Lactate clearance as a predictor of mortality in neonatal sepsis
Abstract: Neonatal sepsis remains the leading cause of neonatal deaths. Therefore, efforts should be made to reduce its mortality. Lactate clearance can be used as a marker of onset of hypoxia and microcirculation disorders, as well as to predict patient outcomes.
Objective To assess the use of lactate clearance to predict mortality from neonatal sepsis.
Methods We conducted a prospective cohort study in the levels 2 and 3 of neonatal care unit, Department of Child Health, Dr. Sardjito General Hospital, Yogyakarta, from October to November 2011. We enrolled 40 neonatal sepsis patients, who were divided into either the high or low lactate clearance groups. All neonates were followed up until they were discharged from the hospital, as to whether they survived or died. We performed blood lactate measurements early on following their diagnosis of sepsis, and after the subsequent six hours following the first antibiotic administration. Logistic regression for the multivariate analysis and ROC curves for the accurate analysis of predictive outcome factors were performed.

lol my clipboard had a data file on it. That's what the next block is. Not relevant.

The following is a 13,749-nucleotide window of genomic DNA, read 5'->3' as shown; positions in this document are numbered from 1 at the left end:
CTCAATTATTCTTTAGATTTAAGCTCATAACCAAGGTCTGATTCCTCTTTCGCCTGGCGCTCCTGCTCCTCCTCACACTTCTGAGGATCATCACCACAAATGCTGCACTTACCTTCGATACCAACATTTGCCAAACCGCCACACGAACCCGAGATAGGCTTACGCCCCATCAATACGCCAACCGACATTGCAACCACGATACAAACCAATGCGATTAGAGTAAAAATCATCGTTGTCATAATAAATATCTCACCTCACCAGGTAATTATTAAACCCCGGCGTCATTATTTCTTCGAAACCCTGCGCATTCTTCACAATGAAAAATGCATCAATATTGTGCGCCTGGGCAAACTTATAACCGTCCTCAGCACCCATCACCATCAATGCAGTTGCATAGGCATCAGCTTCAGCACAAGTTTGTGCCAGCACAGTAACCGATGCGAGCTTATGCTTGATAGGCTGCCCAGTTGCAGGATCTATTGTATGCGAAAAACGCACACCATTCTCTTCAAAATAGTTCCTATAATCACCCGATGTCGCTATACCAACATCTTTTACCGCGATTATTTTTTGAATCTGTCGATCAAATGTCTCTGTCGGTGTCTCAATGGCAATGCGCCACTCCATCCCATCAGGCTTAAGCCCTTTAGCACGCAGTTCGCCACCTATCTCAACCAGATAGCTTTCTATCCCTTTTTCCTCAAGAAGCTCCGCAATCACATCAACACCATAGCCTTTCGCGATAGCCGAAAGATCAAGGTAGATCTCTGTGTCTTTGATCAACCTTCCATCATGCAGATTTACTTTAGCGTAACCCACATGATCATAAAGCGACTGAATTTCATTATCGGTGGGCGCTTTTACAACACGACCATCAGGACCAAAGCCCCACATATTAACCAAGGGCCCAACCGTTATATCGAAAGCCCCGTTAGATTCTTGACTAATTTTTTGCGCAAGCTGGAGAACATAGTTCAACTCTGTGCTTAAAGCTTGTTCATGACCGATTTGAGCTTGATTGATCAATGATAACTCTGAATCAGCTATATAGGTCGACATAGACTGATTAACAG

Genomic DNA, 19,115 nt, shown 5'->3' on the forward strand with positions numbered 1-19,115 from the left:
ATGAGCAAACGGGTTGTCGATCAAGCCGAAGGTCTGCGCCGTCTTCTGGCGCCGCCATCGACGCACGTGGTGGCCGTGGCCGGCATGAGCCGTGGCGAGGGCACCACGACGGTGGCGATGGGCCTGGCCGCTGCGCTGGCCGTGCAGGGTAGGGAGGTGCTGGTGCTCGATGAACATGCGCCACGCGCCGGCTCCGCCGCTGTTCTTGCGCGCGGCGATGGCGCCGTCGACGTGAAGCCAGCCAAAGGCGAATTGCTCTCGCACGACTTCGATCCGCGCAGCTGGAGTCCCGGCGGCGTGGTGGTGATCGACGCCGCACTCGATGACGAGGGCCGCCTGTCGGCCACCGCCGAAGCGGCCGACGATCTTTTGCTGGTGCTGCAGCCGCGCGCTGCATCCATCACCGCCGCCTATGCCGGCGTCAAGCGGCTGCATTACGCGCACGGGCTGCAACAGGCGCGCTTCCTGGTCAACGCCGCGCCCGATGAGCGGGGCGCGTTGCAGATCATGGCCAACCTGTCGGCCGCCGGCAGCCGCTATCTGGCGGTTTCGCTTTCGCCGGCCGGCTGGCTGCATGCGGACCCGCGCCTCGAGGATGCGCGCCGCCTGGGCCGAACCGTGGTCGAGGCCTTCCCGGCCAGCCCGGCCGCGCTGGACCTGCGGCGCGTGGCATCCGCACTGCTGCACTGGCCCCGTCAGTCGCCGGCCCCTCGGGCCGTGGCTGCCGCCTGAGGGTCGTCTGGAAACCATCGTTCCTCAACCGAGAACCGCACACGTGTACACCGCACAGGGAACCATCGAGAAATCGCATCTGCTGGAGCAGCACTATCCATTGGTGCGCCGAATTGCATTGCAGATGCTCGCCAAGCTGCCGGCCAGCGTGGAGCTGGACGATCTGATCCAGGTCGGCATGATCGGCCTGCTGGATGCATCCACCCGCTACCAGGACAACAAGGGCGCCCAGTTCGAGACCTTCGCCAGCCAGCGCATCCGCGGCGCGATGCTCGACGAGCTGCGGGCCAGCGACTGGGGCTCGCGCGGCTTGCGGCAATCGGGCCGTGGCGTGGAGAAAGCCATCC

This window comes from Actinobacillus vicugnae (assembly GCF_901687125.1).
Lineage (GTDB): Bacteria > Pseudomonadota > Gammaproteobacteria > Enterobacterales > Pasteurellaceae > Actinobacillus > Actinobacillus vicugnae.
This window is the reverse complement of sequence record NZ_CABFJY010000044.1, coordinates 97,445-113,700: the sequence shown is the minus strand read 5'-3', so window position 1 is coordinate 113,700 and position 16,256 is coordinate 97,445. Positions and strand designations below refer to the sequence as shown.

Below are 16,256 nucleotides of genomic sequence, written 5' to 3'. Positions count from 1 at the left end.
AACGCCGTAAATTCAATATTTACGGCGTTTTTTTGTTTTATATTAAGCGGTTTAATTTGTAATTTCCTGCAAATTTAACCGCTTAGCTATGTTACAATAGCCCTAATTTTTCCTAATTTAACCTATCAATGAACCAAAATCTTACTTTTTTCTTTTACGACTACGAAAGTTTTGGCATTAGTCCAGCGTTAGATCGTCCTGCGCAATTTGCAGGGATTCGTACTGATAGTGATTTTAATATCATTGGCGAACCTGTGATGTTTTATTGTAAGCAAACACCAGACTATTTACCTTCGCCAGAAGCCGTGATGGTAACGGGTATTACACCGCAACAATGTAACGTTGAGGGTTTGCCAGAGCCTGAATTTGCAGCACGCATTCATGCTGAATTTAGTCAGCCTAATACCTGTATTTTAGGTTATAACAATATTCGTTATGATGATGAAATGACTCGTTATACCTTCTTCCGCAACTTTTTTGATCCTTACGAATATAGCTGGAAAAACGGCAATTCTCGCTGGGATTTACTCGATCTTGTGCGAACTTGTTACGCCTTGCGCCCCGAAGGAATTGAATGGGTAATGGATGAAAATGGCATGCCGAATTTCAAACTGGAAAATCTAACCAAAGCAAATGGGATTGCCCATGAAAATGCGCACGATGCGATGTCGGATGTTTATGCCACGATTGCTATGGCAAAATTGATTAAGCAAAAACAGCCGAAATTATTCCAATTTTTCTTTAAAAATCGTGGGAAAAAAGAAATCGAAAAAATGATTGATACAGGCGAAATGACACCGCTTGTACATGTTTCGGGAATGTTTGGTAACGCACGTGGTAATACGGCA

Results More deaths occurred in neonates with low lactate clearance at six hours (48%) than in those in the high lactate clearance group (7%). Low lactate clearance at six hours was a significant predictor of mortality (RR 15.1; 95%CI 1.7 to 133), whereas the ROC analysis showed moderate accuracy.
Conclusion Lactate clearance at six hours may be used as a predictor of mortality in infants with neonatal sepsis.
Author: Felix Nathan Trisnadi, Ekawaty Lutfia Haksari, Tunjung Wibowo
Journal Code: jpkedokterangg160111